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Digital-Botanic Architecture

Digital-Botanic Architecture • eBook

D-B•A

Dennis Dollens




Dennis Dollens

D-B•A




Digital-Botanic Architecture




Dennis Dollens

Xfrog grown pod & stem structure. 2004.

Cover: Dennis Dollens. Xfrog grown tree as architectural, structural support with leaves as floors. Edited in Rhino and rendered in 3D Studio MAX. See page 33. Back Cover: Dennis Dollens. Xfrog grown tall Pod & Leaf building conceptually hybridized from Louis Sullivan’s A System of Architectural Ornament. See page 96. Portions of the introduction first appeared in Leonardo 38/1, © 2005 Leonardo/ ISAST. Expanded and edited, this text appears here with thanks to the editors at the International Society for the Arts, Sciences and Technology (ISAST) for initially publishing the work and for permission to reprint it here. Copyright © 2005 Dennis Dollens Copyright © 2009 eBook Dennis Dollens Copyright © 2005 Lumen, Inc. ISBN: 0-930829-54-9 Printed in the Unites States of America Lumen Books and SITES Books are imprints of Lumen, Inc., a non-profit, taxexempt organization based in Santa Fe, New Mexico and specializing in literary works, literary translations, and architecture and digital technologies. Lumen, Inc. 40 Camino Cielo Santa Fe, New Mexico 87506 www.lumenbooks.org Distributed by Consortium Book Sales and Distribution 1045 Westgate Drive St. Paul, MN 55114 www.cbsd.com 800-283-3572




Digital-Botanic Architecture

Biomimetic Architecture: Introduction 5 Seeding a Digital-Botanic Architecture 19 Growing with Xfrog 39 Growing Game Space 46 SymbioticA 58 Biomimetic Bridge 68 Digital-Botanic Specimens 84 Conclusion 90 Bibliography / Glossary 92




Dennis Dollens




Digital-Botanic Architecture

Biomimetic Architecture: Introduction He always associated it with Sir Charles Sherrington’s more ornate, and not meaningless metaphor for thought. “The brain is an enchanted loom where millions of flashing shuttles weave a dissolving pattern.” A.S. Byatt. A Whistling Woman In one of the most appealing conjectures for the birth of architecture, Gottfried Semper outlined a series of hypothetical developments in which he saw a fundamentally different order from that of earlier theorists who claimed the mere hut as architecture’s starting point. Semper speculated that ancient technology in the form of craft production—pottery, weaving, knotting—held a key that then opened the way to conceptual development of a frame covered with woven walls and roof. Technology, as manifested in weaving, brought forth the transformation of plant fiber into rigid, semi-flexible, or flexible rugs, mats, lattices (planar geometric objects serving to clad matrices) that could then be conceptualized as partitions or walls. With the wall, the potential division and subdivision of otherwise abstract space, virtual space became physical; and here, in the spatial matrix, divided and articulated, architecture began to breathe—a breath filtered through botanical/ technological construction. Semper saw weaving as an architectural act, not as a metaphor. Additionally he saw knotting, lashing, braiding, and banding as related crafts—joinery—pointing to complementary technological developments where woven panels could be connected sequentially—tiled—to make spatial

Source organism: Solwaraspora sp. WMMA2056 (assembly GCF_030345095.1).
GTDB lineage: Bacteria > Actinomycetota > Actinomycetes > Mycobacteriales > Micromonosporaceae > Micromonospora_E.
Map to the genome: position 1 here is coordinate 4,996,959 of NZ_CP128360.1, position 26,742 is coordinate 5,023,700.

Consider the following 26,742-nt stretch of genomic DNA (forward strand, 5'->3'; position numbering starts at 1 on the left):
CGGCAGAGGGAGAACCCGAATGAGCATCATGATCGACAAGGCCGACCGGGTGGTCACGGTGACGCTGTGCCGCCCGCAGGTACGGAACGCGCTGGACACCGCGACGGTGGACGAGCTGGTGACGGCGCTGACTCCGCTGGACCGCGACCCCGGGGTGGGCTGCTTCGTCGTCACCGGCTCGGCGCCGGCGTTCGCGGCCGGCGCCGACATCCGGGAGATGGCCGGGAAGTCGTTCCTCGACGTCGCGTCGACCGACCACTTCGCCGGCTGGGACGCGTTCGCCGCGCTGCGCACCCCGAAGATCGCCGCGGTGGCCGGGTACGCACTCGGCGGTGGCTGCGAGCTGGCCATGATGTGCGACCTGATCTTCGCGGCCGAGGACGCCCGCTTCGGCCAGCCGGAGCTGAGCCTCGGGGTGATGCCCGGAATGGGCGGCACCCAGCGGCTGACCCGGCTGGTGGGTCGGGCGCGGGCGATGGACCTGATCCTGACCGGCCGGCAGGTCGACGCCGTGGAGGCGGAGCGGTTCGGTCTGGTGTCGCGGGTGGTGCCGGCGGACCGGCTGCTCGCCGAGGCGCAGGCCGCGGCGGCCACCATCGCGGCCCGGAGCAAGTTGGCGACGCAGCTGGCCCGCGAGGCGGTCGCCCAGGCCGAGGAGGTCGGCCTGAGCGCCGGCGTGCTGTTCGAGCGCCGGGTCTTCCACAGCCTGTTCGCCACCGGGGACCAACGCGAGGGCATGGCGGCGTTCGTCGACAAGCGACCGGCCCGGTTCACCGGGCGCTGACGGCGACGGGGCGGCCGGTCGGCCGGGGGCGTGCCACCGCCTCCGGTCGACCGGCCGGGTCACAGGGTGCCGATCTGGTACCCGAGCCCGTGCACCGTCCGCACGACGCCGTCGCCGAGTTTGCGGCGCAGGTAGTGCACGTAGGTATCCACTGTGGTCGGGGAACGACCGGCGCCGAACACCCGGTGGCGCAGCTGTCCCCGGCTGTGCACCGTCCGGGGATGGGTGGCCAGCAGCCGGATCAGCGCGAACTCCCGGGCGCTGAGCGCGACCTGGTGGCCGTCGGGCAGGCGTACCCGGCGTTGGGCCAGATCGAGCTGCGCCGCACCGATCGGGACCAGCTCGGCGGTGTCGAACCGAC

Dennis Dollens

partitions modular—a global practice continuing today, from the marshlands of Iraq to spontaneous squatter cities around the world. From this most organic and technological view of the birth of architecture we are going to jump almost 150 years into the present—sometimes referencing Semper’s ideas in a historic vein and sometimes in a new context of weaving/knotting information; sometimes, more metaphorically, looking to instances where informational, scientific, and computational developments are leading to the generation of new ideas that, in turn, power generative visions, technologies, or strategies for architecture—for example, through biotechnology, algorithmic growth, and/or biomimetic design. Throughout these pages a conscious link with historical thought and technology will be woven as part of the hypothesis that architecture, as a living system of expression, is continuous; that it is a biological, intellectual, and philosophical expression of its builders; and that tools such as computers are today’s looms for digital, virtual weavings. Semper’s vision of architecture pictured man manipulating plant matter with analog technologies; mine will include another look at plants with the benefit of digital technologies—from mimetic morphology to platonic forms sculpted by induced evolutionary forces forming new types of digital and analog cellular life and genetic-related geometries.




Digital-Botanic Architecture

Left: Semper’s braids. Right: Margaret Randall’s photograph of woven, urban walls in Peru’s Pueblos Nuevos. 1973-74.

I If virtual reality has become a pop cliché, we need to remember that its visualization and rendering technologies as well as their generating computational systems were among the first to cross mainline, analog perception with demonstrations that other realities exist (ironically, still just a little beyond our grasp)—digitally guided realities, not merely computerized mechanical systems and labor-saving machines. Still, cyberspace would remain a poor intellectual cousin to Surrealism except for the fact that ultimately its “consensual hallucination” can and will be rationalized, built, experienced, and retooled as a conditioner for nanoand bio-generated architectures. Even if virtual place is now emerging from cyberspace, its manifestation for architecture (outside the game world) is still on the horizon. After all, being “everywhere and nowhere” (a claim made for cyberspace) currently ends you up in something as exciting as spamland. Nevertheless, the idea of virtual place has deeply inflected, infected, and influenced the thinking of a